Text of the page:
[time-nuts] FE-5680A heat sink

Bruce Griffiths bruce.griffiths at xtra.co.nz
Mon Jun 8 23:21:52 EDT 2009


Leigh L. Klotz, Jr WA5ZNU wrote:
> Chuck,
> This device is a pull from a larger system, probably a cell site. 
> It's clearly designed to be mounted on something, as it has lots and
> lots of holes around the edge.  I suspect there's some thermal
> management that's missing.  The FEI sheet gives "typical" data for the
> 0-50C range, though presumably that's ambient temperature.
> I don't want to cool the physics package per se, but I do want to at
> least approximate what kind of thermal solution ought to be supplied.
> Quite a few of these have been sold, and I've gotten good advice from
> others on this list about calibration.  I'd hoped that someone would
> have experience with the thermal management.
> So far I've seen
> http://www.dd1us.de/Downloads/precise%20reference%20frequency%20rev%200_4.pdf
> which shows (but doesn't describe) a heat sink on the bottom.

If the case is Mu metal or similar then the  modification shown in the
above article will likely destroy its magnetic shielding properties
(unless its annealed in a hydrogen atmosphere at 400C for several hours
after machining).
The unit is designed like competitive units to be bolted to a heatsink
or panel. The trick being to maintain the baseplate temperature within
the specified temperature range (-5C to +50C).
Since the power dissipation is low (11W @ 25C) you wont need an
extremely low thermal resistance heatsink unless your ambient
temperature is relatively high. If the ambient temperature is 40C then a
1C/W heatsink should maintain the base plate temperature below 60C.

Just mount the 5680A on your heatsink and monitor the steady state
heatsink temperature (with a thermocouple, RTD or other contact
thermometer - could even use photochromic temperature sensing strips)
both with the FE5680A upside down and the right way up.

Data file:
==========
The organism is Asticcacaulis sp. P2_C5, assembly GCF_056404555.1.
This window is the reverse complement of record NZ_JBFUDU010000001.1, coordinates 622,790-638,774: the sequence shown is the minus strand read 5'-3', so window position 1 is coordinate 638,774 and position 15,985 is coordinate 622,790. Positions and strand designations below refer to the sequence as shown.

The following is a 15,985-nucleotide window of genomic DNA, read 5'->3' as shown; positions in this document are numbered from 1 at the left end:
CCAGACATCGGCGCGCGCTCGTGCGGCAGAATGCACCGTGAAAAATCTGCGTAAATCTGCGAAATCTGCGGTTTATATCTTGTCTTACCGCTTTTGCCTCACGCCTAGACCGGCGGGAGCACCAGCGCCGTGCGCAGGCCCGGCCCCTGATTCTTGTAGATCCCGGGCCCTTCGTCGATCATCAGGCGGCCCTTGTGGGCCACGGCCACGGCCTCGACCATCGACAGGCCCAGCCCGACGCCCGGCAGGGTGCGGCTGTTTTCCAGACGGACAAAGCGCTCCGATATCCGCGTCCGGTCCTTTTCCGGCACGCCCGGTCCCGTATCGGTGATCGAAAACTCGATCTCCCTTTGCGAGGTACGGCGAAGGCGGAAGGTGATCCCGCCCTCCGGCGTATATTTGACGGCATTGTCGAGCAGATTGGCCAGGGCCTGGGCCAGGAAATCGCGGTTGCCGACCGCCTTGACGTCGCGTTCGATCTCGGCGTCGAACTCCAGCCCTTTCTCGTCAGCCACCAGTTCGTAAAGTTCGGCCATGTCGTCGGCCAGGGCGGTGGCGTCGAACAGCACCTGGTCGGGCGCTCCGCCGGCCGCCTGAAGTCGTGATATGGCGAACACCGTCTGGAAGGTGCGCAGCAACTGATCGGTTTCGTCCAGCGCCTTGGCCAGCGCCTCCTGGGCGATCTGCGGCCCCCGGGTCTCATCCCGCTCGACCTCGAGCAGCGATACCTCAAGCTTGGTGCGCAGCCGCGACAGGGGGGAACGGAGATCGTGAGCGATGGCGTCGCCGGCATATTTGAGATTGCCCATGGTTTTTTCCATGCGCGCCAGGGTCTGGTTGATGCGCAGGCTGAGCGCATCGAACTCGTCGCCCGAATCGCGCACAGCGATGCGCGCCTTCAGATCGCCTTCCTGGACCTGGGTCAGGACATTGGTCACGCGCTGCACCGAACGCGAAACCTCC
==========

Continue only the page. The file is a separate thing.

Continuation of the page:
The infrared thermometer is unreliable unless its reading is corrected
for the emissivity of the target in the 20um infrared region.

> Leigh.
>> I'm puzzled.  I admit that I don't have a lot of experience with
>> Rb standards, but I do have a bit of experience with the HP-5065A
>> Rb standard.
>> In the 5065A, the entire physics package is enclosed in an oven.
>> Assuming that your Rb is the same, and I believe it is, your plan
>> to force the physics package to run at room temperature is just going
>> to make the oven work harder in its never ending quest to maintain
>> stable temperature.  If you monitor the current draw of the 5680A,
>> you will probably see that it goes up when you put a fan on it.
>> Sometimes, you just have to let electronics run hot.
>> What did the manufacturer suggest?
>> -Chuck Harris
>> Leigh L. Klotz, Jr WA5ZNU wrote:
>>> I've attached an SMA connector to my FE-5680A and built an external
>>> linear power supply with a TO-3 7815.
>>> I ran the device today for about half an hour, and used an infrared
>>> sensing thermometer to measure the external case temperature.
>>> It got up to 48 C externally in the physics package area.
>>> I put a muffin fan on top and it brought it down to 38C but I don't
>>> think this is a good plan because I worry about the effects of the
>>> fan's magnetic field on the Rubidium system.
>>> I found in my junk box a finned Aluminum heat sink that's exactly
>>> the same size as the FE-5680A and plan to tap it around the edges
>>> for 4-40 hardware to attach to the many screw holes.  Even so, this
>>> heat sink will be on the bottom, so the FE-5680A will have to be
>>> operated upside down for this to help.
>>> Has anybody got good thermal management solution for this device? 
>>> This is the one currently selling on eBay in the 25x88x125mm chassis.
>>> Thanks,
>>> Leigh.
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>> the instructions there.
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